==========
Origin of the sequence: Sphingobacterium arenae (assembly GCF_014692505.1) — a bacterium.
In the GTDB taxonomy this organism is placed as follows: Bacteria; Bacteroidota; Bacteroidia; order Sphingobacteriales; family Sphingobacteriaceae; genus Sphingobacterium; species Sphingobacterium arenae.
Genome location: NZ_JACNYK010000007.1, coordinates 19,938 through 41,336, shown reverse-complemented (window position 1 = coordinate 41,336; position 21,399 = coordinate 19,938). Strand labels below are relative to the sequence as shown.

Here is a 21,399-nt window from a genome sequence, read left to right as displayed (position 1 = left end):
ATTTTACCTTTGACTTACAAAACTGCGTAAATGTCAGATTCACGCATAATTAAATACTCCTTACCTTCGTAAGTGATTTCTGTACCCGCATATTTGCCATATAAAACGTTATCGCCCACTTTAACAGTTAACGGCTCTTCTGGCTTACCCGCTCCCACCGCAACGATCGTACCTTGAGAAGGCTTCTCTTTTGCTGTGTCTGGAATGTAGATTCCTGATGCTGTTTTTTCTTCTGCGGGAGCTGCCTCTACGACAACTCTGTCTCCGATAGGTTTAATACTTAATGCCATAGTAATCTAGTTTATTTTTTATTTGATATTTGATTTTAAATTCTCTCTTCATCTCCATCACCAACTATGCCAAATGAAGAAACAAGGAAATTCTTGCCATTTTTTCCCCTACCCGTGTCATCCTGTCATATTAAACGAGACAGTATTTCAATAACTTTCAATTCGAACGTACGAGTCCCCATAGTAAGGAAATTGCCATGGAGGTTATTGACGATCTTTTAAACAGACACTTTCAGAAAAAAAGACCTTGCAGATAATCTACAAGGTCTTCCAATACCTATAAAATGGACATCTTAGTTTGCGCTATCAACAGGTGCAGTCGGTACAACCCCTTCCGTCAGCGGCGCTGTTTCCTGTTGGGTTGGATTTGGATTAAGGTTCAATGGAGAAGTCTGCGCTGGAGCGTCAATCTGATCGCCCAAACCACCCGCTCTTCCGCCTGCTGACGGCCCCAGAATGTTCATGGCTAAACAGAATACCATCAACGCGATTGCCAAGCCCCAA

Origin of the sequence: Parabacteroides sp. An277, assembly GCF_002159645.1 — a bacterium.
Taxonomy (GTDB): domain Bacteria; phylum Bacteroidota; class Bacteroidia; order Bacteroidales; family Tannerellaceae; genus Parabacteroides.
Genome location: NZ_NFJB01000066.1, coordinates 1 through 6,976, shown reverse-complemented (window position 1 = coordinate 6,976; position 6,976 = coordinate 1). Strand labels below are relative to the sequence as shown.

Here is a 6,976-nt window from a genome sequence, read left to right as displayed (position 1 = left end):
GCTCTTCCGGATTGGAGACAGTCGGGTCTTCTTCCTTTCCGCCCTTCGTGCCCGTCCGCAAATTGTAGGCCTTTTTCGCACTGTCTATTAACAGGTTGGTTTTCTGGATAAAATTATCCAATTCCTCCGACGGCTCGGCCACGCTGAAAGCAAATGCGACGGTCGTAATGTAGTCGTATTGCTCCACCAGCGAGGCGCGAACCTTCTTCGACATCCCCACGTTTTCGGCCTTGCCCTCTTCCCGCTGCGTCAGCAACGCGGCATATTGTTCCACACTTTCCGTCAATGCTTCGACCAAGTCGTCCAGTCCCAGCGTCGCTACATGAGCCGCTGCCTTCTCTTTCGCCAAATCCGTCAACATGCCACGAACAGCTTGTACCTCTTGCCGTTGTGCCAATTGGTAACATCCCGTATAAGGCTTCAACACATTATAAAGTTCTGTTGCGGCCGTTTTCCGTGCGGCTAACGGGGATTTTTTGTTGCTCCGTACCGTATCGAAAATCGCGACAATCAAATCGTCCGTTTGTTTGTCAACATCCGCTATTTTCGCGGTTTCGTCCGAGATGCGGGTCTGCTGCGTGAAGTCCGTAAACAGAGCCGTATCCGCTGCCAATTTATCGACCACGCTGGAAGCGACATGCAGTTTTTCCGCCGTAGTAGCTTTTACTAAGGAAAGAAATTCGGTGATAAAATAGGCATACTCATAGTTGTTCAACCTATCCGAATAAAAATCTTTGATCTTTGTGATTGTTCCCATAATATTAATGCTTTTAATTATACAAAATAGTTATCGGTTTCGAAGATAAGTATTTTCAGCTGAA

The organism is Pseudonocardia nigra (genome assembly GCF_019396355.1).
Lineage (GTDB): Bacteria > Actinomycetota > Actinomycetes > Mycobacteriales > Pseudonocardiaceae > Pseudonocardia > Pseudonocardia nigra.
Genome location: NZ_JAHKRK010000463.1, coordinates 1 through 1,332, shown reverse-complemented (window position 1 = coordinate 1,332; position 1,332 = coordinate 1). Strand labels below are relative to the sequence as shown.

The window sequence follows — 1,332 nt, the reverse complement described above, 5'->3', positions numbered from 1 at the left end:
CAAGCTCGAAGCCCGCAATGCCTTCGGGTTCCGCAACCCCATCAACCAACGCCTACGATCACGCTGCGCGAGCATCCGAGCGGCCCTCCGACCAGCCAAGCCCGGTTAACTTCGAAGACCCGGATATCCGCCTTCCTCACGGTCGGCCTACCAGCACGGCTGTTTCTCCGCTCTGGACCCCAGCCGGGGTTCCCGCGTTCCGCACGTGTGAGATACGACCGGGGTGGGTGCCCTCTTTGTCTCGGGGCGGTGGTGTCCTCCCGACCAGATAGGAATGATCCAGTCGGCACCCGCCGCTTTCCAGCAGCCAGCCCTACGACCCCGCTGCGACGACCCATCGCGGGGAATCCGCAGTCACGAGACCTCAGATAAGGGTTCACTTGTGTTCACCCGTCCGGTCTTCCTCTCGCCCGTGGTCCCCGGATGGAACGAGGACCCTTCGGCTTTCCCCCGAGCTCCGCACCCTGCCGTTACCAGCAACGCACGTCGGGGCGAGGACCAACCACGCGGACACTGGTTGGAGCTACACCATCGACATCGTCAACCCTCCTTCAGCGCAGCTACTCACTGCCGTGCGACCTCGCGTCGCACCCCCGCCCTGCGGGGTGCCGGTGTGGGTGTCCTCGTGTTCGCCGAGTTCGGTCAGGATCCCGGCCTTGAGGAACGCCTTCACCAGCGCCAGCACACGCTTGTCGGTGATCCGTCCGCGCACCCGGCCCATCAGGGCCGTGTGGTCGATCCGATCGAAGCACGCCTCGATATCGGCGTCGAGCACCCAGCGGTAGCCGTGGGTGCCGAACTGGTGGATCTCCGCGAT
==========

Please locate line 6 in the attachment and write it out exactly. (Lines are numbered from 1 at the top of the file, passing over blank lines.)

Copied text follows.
Origin of the sequence: Parabacteroides sp. An277, assembly GCF_002159645.1 — a bacterium.